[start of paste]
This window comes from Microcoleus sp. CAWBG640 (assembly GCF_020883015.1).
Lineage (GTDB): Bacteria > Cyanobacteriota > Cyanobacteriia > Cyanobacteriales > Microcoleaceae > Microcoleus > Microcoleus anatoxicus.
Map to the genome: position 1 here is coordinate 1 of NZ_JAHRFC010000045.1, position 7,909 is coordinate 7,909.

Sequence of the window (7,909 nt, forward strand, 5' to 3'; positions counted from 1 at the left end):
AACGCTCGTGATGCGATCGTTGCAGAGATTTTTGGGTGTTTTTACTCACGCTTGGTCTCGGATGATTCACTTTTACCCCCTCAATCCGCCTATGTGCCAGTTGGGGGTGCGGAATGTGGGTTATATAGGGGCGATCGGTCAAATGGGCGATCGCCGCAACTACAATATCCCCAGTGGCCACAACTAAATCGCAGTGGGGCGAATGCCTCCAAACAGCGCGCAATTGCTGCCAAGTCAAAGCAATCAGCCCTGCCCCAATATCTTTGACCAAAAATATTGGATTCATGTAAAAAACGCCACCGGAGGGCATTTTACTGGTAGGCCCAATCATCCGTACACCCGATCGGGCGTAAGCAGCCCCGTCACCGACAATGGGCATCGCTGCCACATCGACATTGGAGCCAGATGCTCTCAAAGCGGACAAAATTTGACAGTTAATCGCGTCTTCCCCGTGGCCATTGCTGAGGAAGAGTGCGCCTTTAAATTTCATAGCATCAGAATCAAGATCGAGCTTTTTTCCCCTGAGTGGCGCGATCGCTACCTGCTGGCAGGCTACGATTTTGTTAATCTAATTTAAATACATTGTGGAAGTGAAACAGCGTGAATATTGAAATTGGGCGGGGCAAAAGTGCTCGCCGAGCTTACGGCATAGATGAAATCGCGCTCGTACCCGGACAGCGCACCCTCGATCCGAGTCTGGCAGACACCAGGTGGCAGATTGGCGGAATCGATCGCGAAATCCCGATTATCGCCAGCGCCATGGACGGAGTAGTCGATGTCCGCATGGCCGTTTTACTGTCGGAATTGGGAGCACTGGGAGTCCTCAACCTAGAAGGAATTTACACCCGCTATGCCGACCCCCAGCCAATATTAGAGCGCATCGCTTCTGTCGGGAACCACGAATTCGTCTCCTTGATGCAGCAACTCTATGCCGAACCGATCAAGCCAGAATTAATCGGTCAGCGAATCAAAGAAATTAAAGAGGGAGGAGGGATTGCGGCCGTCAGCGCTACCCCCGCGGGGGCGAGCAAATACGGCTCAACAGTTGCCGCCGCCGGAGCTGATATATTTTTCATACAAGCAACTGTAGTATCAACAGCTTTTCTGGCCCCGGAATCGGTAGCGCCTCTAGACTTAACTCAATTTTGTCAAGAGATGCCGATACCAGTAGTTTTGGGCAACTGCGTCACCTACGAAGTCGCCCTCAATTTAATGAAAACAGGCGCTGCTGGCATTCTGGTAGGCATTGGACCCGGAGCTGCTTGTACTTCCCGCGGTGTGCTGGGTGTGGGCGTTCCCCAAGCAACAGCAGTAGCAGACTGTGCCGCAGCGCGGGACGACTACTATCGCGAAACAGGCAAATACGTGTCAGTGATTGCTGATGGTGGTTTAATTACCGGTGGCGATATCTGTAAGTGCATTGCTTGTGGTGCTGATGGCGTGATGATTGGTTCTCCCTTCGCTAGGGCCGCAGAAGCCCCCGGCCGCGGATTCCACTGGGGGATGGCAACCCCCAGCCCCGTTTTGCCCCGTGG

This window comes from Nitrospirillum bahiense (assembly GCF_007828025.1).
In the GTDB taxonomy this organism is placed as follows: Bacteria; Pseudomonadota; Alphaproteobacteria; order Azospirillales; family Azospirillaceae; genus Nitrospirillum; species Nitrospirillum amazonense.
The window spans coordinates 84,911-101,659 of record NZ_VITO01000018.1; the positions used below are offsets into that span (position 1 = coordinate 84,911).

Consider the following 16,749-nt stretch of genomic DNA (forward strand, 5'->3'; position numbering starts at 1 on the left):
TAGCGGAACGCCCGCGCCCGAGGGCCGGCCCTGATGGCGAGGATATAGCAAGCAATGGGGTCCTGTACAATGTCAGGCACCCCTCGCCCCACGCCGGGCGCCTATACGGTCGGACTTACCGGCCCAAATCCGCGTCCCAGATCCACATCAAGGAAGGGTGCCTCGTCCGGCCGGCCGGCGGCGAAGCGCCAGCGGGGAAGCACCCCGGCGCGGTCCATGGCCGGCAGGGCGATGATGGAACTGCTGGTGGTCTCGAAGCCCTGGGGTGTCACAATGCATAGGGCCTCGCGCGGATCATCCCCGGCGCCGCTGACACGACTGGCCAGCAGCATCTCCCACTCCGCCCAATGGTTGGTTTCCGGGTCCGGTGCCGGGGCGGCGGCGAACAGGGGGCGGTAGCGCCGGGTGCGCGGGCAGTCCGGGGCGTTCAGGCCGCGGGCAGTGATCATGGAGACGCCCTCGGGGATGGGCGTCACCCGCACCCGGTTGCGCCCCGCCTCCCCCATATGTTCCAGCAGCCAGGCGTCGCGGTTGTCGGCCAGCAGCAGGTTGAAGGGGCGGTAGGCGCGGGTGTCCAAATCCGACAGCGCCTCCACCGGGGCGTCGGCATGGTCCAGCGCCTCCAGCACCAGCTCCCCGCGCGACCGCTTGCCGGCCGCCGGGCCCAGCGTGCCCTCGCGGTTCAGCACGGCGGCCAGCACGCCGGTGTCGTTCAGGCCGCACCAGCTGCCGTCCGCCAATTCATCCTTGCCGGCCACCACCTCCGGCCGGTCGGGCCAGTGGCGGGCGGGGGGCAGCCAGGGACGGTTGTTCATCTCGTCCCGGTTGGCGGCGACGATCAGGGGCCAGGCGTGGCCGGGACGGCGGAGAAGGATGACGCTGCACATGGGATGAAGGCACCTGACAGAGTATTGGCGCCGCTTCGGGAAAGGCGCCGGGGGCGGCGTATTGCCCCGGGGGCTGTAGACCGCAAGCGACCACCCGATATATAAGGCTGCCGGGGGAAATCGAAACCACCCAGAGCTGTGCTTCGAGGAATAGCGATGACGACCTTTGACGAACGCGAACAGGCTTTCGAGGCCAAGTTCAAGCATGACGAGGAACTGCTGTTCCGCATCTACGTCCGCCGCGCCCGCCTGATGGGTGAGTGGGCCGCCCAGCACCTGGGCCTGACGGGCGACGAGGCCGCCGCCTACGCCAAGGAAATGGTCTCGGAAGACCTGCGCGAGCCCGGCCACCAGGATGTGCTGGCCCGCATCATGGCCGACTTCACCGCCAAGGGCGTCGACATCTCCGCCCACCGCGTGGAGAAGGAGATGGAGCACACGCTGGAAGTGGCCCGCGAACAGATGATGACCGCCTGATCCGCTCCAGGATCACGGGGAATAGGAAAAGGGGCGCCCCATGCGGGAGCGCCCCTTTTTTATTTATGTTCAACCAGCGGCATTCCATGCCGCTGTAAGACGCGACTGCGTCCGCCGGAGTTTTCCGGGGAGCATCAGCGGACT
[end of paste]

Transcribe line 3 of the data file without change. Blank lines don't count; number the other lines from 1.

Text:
Map to the genome: position 1 here is coordinate 1 of NZ_JAHRFC010000045.1, position 7,909 is coordinate 7,909.